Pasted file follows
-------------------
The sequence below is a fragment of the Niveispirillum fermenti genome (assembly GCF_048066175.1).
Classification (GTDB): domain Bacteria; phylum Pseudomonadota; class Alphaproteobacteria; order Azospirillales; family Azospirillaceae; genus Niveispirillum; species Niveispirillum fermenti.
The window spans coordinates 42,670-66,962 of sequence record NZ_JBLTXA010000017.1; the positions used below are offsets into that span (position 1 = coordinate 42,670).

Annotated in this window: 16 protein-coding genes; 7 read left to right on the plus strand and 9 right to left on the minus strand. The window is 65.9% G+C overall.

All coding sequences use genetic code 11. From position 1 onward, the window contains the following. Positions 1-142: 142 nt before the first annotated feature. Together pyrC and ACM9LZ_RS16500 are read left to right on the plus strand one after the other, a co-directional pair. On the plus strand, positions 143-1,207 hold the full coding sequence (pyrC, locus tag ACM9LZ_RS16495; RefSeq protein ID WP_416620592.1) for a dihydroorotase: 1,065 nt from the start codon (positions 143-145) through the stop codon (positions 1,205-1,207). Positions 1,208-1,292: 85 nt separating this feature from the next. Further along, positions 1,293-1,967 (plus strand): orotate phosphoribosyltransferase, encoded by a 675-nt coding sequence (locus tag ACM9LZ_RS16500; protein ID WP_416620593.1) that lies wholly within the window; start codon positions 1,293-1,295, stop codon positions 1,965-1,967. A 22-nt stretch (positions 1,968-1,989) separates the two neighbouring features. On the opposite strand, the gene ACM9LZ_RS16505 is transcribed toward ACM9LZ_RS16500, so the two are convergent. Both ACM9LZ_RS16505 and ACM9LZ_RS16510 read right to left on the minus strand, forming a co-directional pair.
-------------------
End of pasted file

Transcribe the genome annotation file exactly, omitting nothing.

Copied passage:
The sequence below is a fragment of the Niveispirillum fermenti genome (assembly GCF_048066175.1).
Classification (GTDB): domain Bacteria; phylum Pseudomonadota; class Alphaproteobacteria; order Azospirillales; family Azospirillaceae; genus Niveispirillum; species Niveispirillum fermenti.
The window spans coordinates 42,670-66,962 of sequence record NZ_JBLTXA010000017.1; the positions used below are offsets into that span (position 1 = coordinate 42,670).

Annotated in this window: 16 protein-coding genes; 7 read left to right on the plus strand and 9 right to left on the minus strand. The window is 65.9% G+C overall.

All coding sequences use genetic code 11. From position 1 onward, the window contains the following. Positions 1-142: 142 nt before the first annotated feature. Together pyrC and ACM9LZ_RS16500 are read left to right on the plus strand one after the other, a co-directional pair. On the plus strand, positions 143-1,207 hold the full coding sequence (pyrC, locus tag ACM9LZ_RS16495; RefSeq protein ID WP_416620592.1) for a dihydroorotase: 1,065 nt from the start codon (positions 143-145) through the stop codon (positions 1,205-1,207). Positions 1,208-1,292: 85 nt separating this feature from the next. Further along, positions 1,293-1,967 (plus strand): orotate phosphoribosyltransferase, encoded by a 675-nt coding sequence (locus tag ACM9LZ_RS16500; protein ID WP_416620593.1) that lies wholly within the window; start codon positions 1,293-1,295, stop codon positions 1,965-1,967. A 22-nt stretch (positions 1,968-1,989) separates the two neighbouring features. On the opposite strand, the gene ACM9LZ_RS16505 is transcribed toward ACM9LZ_RS16500, so the two are convergent. Both ACM9LZ_RS16505 and ACM9LZ_RS16510 read right to left on the minus strand, forming a co-directional pair.